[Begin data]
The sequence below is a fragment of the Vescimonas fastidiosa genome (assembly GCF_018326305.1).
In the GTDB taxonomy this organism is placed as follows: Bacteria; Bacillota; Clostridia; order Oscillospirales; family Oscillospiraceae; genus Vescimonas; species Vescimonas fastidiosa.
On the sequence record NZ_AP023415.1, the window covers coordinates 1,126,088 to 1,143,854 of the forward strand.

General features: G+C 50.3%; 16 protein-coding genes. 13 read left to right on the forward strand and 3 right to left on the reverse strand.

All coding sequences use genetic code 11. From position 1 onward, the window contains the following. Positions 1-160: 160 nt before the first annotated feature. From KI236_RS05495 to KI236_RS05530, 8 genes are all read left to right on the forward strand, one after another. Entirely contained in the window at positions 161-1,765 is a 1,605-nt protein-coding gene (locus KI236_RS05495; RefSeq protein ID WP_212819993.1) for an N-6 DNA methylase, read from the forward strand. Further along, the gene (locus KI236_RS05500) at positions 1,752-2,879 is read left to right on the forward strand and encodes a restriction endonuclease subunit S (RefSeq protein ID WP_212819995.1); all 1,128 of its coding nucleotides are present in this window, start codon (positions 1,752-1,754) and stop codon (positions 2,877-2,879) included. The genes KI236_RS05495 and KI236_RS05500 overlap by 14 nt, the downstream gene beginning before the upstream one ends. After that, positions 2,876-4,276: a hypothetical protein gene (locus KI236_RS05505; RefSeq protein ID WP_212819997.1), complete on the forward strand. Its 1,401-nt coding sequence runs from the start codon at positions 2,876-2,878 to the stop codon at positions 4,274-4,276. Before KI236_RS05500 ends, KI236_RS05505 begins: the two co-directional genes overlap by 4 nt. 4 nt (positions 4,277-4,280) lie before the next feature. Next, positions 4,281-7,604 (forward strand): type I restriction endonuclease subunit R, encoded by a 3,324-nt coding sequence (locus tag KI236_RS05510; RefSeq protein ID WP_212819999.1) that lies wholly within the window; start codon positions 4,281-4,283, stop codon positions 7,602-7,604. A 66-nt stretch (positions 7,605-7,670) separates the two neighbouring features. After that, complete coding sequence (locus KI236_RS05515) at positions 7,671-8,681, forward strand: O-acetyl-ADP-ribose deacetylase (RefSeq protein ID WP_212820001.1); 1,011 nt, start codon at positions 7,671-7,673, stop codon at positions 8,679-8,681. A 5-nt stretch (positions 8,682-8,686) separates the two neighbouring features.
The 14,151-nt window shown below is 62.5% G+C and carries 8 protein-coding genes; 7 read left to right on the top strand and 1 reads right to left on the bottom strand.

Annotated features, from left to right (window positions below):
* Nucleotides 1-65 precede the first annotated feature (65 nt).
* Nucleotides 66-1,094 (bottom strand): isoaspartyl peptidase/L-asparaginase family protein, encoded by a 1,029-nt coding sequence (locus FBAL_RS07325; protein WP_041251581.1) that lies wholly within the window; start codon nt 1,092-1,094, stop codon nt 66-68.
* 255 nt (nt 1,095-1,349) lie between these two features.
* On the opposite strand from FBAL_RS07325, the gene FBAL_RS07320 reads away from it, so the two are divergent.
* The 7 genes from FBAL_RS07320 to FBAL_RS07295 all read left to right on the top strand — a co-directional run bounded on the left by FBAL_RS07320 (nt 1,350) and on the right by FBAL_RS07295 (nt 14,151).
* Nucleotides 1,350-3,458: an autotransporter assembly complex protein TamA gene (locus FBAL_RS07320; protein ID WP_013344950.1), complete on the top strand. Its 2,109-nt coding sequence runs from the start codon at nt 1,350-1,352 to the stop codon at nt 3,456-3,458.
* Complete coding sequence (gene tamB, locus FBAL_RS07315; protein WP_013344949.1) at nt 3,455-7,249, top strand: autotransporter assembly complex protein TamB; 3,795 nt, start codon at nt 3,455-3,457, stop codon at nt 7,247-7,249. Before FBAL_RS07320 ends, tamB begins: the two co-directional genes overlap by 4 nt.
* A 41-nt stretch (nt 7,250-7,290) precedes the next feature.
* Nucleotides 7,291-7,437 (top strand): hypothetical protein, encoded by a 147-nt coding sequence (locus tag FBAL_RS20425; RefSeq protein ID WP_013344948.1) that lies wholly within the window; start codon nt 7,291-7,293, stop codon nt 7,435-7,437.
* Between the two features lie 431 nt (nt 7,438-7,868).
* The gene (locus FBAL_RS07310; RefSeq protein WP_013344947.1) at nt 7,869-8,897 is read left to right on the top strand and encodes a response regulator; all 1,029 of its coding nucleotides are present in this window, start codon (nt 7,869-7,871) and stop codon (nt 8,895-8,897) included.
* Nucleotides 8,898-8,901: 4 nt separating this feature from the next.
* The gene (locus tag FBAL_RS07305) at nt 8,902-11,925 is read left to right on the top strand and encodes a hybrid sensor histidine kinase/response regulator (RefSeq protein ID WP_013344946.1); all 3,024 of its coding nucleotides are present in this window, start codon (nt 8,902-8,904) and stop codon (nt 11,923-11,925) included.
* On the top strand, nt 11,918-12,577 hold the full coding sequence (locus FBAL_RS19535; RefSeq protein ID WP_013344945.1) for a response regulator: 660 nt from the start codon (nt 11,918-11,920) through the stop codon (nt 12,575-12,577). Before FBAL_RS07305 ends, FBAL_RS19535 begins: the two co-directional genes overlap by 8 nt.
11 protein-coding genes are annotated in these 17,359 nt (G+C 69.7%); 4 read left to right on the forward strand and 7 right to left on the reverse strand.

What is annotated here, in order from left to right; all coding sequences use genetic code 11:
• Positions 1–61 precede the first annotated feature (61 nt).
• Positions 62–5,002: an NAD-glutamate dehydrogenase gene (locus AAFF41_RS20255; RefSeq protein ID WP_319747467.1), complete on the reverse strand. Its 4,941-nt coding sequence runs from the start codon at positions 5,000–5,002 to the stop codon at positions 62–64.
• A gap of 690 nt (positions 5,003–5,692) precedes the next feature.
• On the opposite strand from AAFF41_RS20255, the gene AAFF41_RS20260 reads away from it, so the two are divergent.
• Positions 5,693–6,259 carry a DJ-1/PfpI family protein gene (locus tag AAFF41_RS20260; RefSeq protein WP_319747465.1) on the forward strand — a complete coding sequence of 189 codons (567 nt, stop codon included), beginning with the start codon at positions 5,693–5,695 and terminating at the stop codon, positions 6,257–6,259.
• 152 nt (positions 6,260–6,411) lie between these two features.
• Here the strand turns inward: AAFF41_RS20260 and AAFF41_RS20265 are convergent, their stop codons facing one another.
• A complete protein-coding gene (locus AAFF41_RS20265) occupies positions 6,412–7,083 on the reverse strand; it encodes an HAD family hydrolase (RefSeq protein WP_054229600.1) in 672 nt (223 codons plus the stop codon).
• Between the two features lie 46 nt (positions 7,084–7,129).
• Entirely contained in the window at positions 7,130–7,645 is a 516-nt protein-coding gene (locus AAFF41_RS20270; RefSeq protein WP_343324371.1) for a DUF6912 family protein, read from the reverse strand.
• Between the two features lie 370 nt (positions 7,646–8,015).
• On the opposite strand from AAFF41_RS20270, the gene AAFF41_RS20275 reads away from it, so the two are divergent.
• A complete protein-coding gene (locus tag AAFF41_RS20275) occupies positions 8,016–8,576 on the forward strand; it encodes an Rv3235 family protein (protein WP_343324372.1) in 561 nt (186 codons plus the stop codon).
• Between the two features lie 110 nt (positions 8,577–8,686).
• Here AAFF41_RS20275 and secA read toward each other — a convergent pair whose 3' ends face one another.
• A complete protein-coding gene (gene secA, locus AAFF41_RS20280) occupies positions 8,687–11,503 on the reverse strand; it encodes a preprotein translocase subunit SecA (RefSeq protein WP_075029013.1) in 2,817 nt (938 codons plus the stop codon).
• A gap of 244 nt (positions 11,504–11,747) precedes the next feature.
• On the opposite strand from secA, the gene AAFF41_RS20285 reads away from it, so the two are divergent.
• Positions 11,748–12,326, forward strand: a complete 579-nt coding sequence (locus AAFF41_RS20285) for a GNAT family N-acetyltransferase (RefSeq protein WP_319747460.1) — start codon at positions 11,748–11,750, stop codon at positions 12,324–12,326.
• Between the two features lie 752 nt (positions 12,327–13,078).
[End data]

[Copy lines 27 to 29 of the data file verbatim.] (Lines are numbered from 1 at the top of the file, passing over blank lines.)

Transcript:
• On the opposite strand from AAFF41_RS20255, the gene AAFF41_RS20260 reads away from it, so the two are divergent.
• Positions 5,693–6,259 carry a DJ-1/PfpI family protein gene (locus tag AAFF41_RS20260; RefSeq protein WP_319747465.1) on the forward strand — a complete coding sequence of 189 codons (567 nt, stop codon included), beginning with the start codon at positions 5,693–5,695 and terminating at the stop codon, positions 6,257–6,259.
• 152 nt (positions 6,260–6,411) lie between these two features.